Mary: So I found handpan by watching someone play and it was actually a, someone who is now a good friend of mine, Lawson Yeager. And he was playing, he was busking at this little community in San Antonio called the Pearl. And I, I walked by and I, I heard this magical sound and was fully distracted by it because I believe I was walking on my way to somewhere or to do something. And I don't even remember what now because I sat down and, um, I had, uh, I make Malas, which are meditation beads. And so I had one with me and I, he was playing on the end of the bench and I sat at the other end of the bench and worked on nodding my Mala and just listen to him play for about 45 minutes. And I found the sound to just be enchanting and calming and grounding and exhilarating all at the same time. And I remember feeling really bad because I didn't have any cash. And so I went up to him and I was like, Hey, you know, can I, can I get you a coffee? Cause he was playing right outside of a coffee shop and he was like, yeah, that would be great. So I got him a coffee and you know, went on, went on my way and it stuck with me. And a couple of months later I made a new friend who busks often in, he plays Didgeridoo and djembe and a few other instruments and he had a hand pan and he let me play. And the first time I sat down with it, I think I sat there playing for two hours. And, you know, I've, I'd never played or percussion instrument before it. It wasn't a thing that I had any training with. And I remember so much joy. I just felt joy when I was playing. And it was funny because we were outside, like we were busking, he was busking when I did this. And so, you know, there are people walking by and I thought about it afterwards and there wasn't a moment where I was self conscious or felt odd about people watching me play despite the fact that, you know, I didn't really have any idea when I was doing. Um, and I remembered telling him, you know, when I first started playing, I looked up at him and I said, it sounds like fairies singing.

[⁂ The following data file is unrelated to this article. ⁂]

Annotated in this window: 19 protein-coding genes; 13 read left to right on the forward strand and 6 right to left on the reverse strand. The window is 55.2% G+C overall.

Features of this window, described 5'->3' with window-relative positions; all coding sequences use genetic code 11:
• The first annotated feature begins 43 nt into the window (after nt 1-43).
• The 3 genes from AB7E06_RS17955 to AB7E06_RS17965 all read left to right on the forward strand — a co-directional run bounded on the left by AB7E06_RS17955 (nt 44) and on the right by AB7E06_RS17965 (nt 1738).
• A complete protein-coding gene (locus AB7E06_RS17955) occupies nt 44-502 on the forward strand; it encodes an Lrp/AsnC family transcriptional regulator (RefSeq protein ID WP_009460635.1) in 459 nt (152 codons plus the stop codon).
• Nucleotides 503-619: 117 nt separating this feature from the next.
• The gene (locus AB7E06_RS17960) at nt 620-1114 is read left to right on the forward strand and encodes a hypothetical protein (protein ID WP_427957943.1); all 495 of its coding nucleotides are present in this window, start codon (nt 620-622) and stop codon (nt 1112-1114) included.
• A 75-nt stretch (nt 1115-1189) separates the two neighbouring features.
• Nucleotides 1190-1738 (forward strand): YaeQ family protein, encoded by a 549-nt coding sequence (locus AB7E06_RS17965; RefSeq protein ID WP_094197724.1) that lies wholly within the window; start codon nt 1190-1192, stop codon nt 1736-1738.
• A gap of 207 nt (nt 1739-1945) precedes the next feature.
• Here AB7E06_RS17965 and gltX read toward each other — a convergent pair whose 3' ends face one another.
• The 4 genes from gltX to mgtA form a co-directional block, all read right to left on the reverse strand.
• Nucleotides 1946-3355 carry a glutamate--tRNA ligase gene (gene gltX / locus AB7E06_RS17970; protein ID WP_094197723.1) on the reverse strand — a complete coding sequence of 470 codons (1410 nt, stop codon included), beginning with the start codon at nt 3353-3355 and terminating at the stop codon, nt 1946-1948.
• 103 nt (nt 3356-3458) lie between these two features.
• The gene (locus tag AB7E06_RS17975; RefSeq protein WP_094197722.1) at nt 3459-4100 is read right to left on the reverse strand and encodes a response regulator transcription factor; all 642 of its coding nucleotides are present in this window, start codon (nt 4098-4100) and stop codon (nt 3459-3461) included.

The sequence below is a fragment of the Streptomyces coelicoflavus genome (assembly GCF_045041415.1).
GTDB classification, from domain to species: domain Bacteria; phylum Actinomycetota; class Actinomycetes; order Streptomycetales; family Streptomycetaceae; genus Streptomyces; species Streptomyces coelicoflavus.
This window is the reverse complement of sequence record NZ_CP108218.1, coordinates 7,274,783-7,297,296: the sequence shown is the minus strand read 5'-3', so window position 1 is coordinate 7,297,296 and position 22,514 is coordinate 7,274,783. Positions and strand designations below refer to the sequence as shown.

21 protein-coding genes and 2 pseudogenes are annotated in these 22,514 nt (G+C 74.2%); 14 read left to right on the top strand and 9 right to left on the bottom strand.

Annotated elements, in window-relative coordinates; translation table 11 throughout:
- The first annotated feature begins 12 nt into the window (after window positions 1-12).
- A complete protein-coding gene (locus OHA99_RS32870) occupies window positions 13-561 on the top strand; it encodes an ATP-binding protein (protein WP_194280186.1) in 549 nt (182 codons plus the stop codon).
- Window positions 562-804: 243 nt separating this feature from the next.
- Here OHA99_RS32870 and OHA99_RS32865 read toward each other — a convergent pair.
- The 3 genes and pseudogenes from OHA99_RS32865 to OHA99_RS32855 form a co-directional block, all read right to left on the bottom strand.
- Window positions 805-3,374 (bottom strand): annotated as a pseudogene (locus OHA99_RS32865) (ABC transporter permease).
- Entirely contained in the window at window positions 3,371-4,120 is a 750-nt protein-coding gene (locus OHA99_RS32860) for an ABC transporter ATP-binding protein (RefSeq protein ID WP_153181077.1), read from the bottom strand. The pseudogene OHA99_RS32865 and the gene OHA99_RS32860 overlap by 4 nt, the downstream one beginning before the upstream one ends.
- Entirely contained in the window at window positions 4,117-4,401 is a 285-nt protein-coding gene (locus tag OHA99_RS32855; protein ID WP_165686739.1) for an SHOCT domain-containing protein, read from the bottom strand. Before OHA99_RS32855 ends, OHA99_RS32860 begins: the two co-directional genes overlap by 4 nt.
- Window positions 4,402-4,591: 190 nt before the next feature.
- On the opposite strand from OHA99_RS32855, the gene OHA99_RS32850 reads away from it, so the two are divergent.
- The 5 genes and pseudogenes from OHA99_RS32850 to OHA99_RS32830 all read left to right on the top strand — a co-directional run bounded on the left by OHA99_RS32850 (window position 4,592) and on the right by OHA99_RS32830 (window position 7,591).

Sylvain: Hmm.


Mary: And I still, you know, still with, with hand pans, I like to find a description of their tone or something about them that is a little more whimsical and more fairy tale. Like, cause I think I'm drawn to that quality in them.


Sylvain: Yeah. And you're not the only one. I think a lot of us are drawn to the magic of this sound. And I love that you used the word joy because kind of the tagline for this podcast is the simple joy of creating and joy is this powerful thing because it implies the absence of fear. And you just described it, right. Busking being out in public and playing and not being fearful of doing it wrong or not being fearful of what others are going to think. And this kind of freedom from fear produces so much joy. Um, but it's, it's so cool that you had this experience and I had no idea that it was Lawson who introduced you to the handpan. That's awesome.


Mary: Yeah, it will. And it's great because now he and I played together, you know, at least once a week, often more.


Sylvain: Yeah. I've seen a number of recent videos of the two of you playing duets and uh, it's really neat that you seem to have a, a great chemistry and that you can make music together.


Mary: It's been a really beautiful thing to, to create with him and to, to grow in that together.


Sylvain: Yeah, he's a great guy. And he's going to be on the podcast at some point in the near future.


Mary: Yes, I hope so.


Sylvain: All right. So I missed it, but yesterday was national teacher appreciation day, so I'm sorry I'm one day late, but cheers to you and to all the teachers who have impacted us. Um, this is partly why we're chatting today about the topic of hand pans and education. You're an educator, you're a teacher. How, how did you celebrate yesterday?


Mary: Well, so it, the whole week is teacher appreciation week and um, I've, I've Kinda just been celebrating by, by doing what I usually do with, with the kids. Um, this week is always a really interesting one because often times other teachers in the building will prompt kids to like write little notes to their teachers for why they appreciate them and things like that. And so every year I always get like one or two cards or little letters that really stick with me. And I got a really sweet one today actually from a student that I taught two years ago and she wrote this beautiful letter about how she appreciated so much that I helped open her eyes to the world around her is I think how she phrased it. Um, and actually she mentioned a musical instrument in the letter because she plays Ukulele and I invite my kids to bring their instruments to class and they can play basically any time they want. Um, and as you know, if they get their work done or if it's something that they could do while while they're still working, they're more than welcome to you. And so this particular student, there were two of, um, two kids in her class that also played Ukulele and so they would bring them and they would work on things together. And, um, she mentioned in her letter that she appreciated, you know, being to able to do that in my class, which was really nice.